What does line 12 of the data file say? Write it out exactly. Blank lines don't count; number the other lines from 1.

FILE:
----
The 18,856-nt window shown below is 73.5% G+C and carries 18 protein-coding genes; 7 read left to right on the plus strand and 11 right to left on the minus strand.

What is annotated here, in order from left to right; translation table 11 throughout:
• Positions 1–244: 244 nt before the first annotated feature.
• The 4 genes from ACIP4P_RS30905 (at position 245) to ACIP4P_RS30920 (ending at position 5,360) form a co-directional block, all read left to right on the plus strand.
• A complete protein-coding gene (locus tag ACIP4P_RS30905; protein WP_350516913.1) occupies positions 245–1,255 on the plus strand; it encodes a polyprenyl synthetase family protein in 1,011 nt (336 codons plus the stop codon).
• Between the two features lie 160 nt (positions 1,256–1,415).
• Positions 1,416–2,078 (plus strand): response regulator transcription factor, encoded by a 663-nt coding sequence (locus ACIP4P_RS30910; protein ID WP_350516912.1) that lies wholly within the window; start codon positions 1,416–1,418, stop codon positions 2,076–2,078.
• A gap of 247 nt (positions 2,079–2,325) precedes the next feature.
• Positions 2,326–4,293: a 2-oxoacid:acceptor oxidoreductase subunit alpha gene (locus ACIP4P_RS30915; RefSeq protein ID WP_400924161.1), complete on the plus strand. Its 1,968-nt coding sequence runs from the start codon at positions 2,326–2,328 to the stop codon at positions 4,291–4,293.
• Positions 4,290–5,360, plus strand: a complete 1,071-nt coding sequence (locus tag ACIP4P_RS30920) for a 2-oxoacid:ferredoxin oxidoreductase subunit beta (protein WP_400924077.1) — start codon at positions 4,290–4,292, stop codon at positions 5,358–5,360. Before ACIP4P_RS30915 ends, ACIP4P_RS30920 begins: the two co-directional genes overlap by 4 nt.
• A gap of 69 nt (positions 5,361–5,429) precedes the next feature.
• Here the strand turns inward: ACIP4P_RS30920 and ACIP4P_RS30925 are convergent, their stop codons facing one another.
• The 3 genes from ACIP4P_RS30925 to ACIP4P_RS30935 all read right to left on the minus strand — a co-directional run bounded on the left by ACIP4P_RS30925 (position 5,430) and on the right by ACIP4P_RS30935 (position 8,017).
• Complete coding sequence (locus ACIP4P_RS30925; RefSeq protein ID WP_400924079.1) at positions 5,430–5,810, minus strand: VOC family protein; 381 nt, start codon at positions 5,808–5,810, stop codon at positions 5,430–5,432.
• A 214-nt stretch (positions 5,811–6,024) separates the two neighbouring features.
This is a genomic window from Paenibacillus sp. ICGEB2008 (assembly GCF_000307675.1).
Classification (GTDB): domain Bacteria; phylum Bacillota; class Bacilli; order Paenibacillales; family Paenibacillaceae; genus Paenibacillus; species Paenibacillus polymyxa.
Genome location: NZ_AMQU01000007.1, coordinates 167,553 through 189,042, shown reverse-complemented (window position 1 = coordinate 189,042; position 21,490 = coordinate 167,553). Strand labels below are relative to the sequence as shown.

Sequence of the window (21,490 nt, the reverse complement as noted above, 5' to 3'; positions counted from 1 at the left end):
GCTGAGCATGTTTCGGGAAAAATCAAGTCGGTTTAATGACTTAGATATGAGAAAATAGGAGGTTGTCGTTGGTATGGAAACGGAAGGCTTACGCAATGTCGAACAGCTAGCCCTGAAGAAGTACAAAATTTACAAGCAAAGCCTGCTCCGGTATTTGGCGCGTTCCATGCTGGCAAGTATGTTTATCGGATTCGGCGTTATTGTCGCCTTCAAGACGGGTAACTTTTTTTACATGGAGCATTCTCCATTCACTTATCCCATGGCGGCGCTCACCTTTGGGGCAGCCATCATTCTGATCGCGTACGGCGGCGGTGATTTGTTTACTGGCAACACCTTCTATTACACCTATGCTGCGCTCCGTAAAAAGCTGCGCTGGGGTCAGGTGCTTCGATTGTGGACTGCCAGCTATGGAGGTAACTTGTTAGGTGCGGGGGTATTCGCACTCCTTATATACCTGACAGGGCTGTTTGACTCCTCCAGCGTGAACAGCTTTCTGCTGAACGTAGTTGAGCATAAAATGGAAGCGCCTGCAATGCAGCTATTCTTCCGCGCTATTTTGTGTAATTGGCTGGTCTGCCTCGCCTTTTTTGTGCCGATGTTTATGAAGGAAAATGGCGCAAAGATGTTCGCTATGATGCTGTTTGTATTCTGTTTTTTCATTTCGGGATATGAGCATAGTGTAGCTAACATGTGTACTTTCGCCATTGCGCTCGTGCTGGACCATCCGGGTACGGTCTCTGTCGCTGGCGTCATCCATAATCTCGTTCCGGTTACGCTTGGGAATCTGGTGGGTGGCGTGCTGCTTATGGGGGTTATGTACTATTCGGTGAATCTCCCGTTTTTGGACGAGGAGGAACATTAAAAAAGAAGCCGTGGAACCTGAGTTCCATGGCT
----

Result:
• Here the strand turns inward: ACIP4P_RS30920 and ACIP4P_RS30925 are convergent, their stop codons facing one another.